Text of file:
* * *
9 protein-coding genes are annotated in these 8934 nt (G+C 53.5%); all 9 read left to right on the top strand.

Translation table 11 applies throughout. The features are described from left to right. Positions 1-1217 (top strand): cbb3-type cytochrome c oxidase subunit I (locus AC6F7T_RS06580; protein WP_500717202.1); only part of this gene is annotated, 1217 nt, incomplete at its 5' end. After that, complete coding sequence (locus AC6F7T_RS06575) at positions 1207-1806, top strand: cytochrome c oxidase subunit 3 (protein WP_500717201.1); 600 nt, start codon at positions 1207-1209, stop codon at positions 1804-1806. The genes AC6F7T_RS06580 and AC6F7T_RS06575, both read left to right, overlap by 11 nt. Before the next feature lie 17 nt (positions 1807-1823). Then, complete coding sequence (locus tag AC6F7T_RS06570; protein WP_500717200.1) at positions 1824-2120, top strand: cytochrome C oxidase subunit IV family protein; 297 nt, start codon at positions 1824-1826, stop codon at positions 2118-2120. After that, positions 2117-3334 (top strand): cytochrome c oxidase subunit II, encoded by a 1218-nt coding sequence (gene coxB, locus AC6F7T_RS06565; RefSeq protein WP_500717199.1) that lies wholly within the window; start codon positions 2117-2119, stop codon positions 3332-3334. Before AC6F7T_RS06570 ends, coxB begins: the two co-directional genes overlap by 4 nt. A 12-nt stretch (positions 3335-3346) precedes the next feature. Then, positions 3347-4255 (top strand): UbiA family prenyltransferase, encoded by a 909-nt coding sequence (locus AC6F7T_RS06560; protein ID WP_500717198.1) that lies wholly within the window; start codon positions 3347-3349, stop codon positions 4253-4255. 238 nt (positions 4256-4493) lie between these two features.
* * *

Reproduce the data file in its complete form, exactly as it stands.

9 protein-coding genes are annotated in these 8934 nt (G+C 53.5%); all 9 read left to right on the top strand.

Translation table 11 applies throughout. The features are described from left to right. Positions 1-1217 (top strand): cbb3-type cytochrome c oxidase subunit I (locus AC6F7T_RS06580; protein WP_500717202.1); only part of this gene is annotated, 1217 nt, incomplete at its 5' end. After that, complete coding sequence (locus AC6F7T_RS06575) at positions 1207-1806, top strand: cytochrome c oxidase subunit 3 (protein WP_500717201.1); 600 nt, start codon at positions 1207-1209, stop codon at positions 1804-1806. The genes AC6F7T_RS06580 and AC6F7T_RS06575, both read left to right, overlap by 11 nt. Before the next feature lie 17 nt (positions 1807-1823). Then, complete coding sequence (locus tag AC6F7T_RS06570; protein WP_500717200.1) at positions 1824-2120, top strand: cytochrome C oxidase subunit IV family protein; 297 nt, start codon at positions 1824-1826, stop codon at positions 2118-2120. After that, positions 2117-3334 (top strand): cytochrome c oxidase subunit II, encoded by a 1218-nt coding sequence (gene coxB, locus AC6F7T_RS06565; RefSeq protein WP_500717199.1) that lies wholly within the window; start codon positions 2117-2119, stop codon positions 3332-3334. Before AC6F7T_RS06570 ends, coxB begins: the two co-directional genes overlap by 4 nt. A 12-nt stretch (positions 3335-3346) precedes the next feature. Then, positions 3347-4255 (top strand): UbiA family prenyltransferase, encoded by a 909-nt coding sequence (locus AC6F7T_RS06560; protein ID WP_500717198.1) that lies wholly within the window; start codon positions 3347-3349, stop codon positions 4253-4255. 238 nt (positions 4256-4493) lie between these two features.